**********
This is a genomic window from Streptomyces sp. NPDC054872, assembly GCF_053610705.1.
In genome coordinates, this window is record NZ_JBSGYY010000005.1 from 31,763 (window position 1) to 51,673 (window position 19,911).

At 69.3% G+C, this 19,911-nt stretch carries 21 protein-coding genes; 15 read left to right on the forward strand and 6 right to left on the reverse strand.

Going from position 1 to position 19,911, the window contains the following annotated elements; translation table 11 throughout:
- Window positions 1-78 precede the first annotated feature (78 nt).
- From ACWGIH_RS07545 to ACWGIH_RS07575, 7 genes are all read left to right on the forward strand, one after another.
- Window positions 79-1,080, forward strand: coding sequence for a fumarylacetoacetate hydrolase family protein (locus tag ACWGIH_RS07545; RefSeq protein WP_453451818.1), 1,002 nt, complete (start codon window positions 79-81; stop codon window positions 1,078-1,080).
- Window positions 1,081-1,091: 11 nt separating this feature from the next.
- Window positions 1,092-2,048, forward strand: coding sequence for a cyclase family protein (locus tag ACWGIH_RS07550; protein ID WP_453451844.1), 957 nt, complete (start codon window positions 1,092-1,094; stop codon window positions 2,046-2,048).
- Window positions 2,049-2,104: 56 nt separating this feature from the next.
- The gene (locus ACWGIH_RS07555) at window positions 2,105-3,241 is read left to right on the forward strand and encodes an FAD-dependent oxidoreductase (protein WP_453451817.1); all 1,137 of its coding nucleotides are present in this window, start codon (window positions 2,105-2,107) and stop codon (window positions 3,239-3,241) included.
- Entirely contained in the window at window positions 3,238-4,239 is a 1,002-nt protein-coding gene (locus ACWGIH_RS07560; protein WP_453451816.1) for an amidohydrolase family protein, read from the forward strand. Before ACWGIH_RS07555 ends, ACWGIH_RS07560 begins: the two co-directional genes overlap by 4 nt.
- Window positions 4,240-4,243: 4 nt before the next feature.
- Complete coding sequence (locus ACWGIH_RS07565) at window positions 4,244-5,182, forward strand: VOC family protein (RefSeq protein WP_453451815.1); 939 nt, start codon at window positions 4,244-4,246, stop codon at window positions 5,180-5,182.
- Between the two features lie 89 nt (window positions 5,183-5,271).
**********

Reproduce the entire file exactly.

This is a genomic window from Streptomyces sp. NPDC054872, assembly GCF_053610705.1.
In genome coordinates, this window is record NZ_JBSGYY010000005.1 from 31,763 (window position 1) to 51,673 (window position 19,911).

At 69.3% G+C, this 19,911-nt stretch carries 21 protein-coding genes; 15 read left to right on the forward strand and 6 right to left on the reverse strand.

Going from position 1 to position 19,911, the window contains the following annotated elements; translation table 11 throughout:
- Window positions 1-78 precede the first annotated feature (78 nt).
- From ACWGIH_RS07545 to ACWGIH_RS07575, 7 genes are all read left to right on the forward strand, one after another.
- Window positions 79-1,080, forward strand: coding sequence for a fumarylacetoacetate hydrolase family protein (locus tag ACWGIH_RS07545; RefSeq protein WP_453451818.1), 1,002 nt, complete (start codon window positions 79-81; stop codon window positions 1,078-1,080).
- Window positions 1,081-1,091: 11 nt separating this feature from the next.
- Window positions 1,092-2,048, forward strand: coding sequence for a cyclase family protein (locus tag ACWGIH_RS07550; protein ID WP_453451844.1), 957 nt, complete (start codon window positions 1,092-1,094; stop codon window positions 2,046-2,048).
- Window positions 2,049-2,104: 56 nt separating this feature from the next.
- The gene (locus ACWGIH_RS07555) at window positions 2,105-3,241 is read left to right on the forward strand and encodes an FAD-dependent oxidoreductase (protein WP_453451817.1); all 1,137 of its coding nucleotides are present in this window, start codon (window positions 2,105-2,107) and stop codon (window positions 3,239-3,241) included.
- Entirely contained in the window at window positions 3,238-4,239 is a 1,002-nt protein-coding gene (locus ACWGIH_RS07560; protein WP_453451816.1) for an amidohydrolase family protein, read from the forward strand. Before ACWGIH_RS07555 ends, ACWGIH_RS07560 begins: the two co-directional genes overlap by 4 nt.
- Window positions 4,240-4,243: 4 nt before the next feature.
- Complete coding sequence (locus ACWGIH_RS07565) at window positions 4,244-5,182, forward strand: VOC family protein (RefSeq protein WP_453451815.1); 939 nt, start codon at window positions 4,244-4,246, stop codon at window positions 5,180-5,182.
- Between the two features lie 89 nt (window positions 5,183-5,271).